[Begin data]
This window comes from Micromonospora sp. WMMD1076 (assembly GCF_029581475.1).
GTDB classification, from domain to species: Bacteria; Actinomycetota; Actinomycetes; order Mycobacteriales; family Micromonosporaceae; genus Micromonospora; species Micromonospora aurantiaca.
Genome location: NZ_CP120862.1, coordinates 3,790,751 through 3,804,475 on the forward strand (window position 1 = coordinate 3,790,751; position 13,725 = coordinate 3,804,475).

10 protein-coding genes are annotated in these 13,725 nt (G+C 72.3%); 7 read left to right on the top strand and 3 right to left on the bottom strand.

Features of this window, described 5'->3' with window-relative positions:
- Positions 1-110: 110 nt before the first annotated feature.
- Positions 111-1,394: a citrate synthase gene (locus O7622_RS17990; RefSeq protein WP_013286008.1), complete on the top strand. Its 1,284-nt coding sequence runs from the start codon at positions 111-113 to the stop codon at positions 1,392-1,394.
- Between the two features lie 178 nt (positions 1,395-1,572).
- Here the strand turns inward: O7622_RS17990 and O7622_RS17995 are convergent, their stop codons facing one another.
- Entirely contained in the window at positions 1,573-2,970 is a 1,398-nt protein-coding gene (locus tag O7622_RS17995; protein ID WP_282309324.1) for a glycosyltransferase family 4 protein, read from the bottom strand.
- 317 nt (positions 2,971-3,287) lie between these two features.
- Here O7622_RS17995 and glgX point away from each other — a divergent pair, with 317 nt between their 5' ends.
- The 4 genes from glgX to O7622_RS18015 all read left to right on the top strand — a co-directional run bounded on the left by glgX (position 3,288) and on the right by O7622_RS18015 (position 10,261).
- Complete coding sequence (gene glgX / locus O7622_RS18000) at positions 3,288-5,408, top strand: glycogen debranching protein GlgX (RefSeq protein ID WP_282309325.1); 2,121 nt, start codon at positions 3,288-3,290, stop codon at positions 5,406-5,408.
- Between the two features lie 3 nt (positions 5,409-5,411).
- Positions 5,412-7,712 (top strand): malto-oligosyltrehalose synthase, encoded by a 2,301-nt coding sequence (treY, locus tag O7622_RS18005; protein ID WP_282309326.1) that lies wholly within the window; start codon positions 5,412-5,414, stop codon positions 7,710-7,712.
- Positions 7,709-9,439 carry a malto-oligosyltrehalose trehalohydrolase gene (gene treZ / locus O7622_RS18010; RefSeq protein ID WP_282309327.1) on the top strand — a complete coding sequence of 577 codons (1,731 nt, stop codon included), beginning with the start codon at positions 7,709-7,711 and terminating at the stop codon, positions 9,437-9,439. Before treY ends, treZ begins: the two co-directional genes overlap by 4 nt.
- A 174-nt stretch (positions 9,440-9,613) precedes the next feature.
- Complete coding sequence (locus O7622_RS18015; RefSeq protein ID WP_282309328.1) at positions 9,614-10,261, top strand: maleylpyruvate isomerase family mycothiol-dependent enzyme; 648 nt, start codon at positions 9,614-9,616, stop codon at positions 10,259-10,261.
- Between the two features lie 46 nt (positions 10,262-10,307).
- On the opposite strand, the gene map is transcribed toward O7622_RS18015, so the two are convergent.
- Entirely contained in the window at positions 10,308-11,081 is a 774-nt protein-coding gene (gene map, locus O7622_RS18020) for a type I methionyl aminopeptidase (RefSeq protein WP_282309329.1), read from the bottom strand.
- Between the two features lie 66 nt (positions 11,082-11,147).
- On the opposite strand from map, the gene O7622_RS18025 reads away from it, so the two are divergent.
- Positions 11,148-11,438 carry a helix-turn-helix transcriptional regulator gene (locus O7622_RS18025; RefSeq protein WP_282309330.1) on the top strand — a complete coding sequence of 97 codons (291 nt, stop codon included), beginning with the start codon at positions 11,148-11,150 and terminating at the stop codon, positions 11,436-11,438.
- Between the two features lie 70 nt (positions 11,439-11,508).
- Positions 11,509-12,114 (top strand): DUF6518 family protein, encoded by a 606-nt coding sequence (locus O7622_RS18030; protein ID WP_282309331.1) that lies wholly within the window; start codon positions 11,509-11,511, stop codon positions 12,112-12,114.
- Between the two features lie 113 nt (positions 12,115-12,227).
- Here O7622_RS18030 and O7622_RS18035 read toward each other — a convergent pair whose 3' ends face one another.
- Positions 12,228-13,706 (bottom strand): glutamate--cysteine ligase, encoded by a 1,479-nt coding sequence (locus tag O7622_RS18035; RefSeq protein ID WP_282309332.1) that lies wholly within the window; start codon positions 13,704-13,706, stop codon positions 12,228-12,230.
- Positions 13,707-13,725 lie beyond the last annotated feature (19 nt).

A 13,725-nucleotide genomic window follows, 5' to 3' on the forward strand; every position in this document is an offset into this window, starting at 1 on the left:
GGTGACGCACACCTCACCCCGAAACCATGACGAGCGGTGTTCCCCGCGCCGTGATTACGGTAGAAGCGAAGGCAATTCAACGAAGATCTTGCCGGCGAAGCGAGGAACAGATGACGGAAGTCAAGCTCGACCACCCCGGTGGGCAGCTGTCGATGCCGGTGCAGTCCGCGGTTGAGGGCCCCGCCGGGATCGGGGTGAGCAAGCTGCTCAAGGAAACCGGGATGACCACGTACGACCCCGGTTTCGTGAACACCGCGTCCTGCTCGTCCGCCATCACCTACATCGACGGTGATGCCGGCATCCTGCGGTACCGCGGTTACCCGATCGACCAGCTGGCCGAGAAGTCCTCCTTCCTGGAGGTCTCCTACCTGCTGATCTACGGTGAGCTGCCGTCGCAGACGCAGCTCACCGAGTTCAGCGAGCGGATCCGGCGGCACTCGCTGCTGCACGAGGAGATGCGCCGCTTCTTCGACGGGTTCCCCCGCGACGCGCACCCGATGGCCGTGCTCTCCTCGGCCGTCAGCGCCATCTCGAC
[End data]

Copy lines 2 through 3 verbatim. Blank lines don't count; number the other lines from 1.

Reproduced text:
GTDB classification, from domain to species: Bacteria; Actinomycetota; Actinomycetes; order Mycobacteriales; family Micromonosporaceae; genus Micromonospora; species Micromonospora aurantiaca.
Genome location: NZ_CP120862.1, coordinates 3,790,751 through 3,804,475 on the forward strand (window position 1 = coordinate 3,790,751; position 13,725 = coordinate 3,804,475).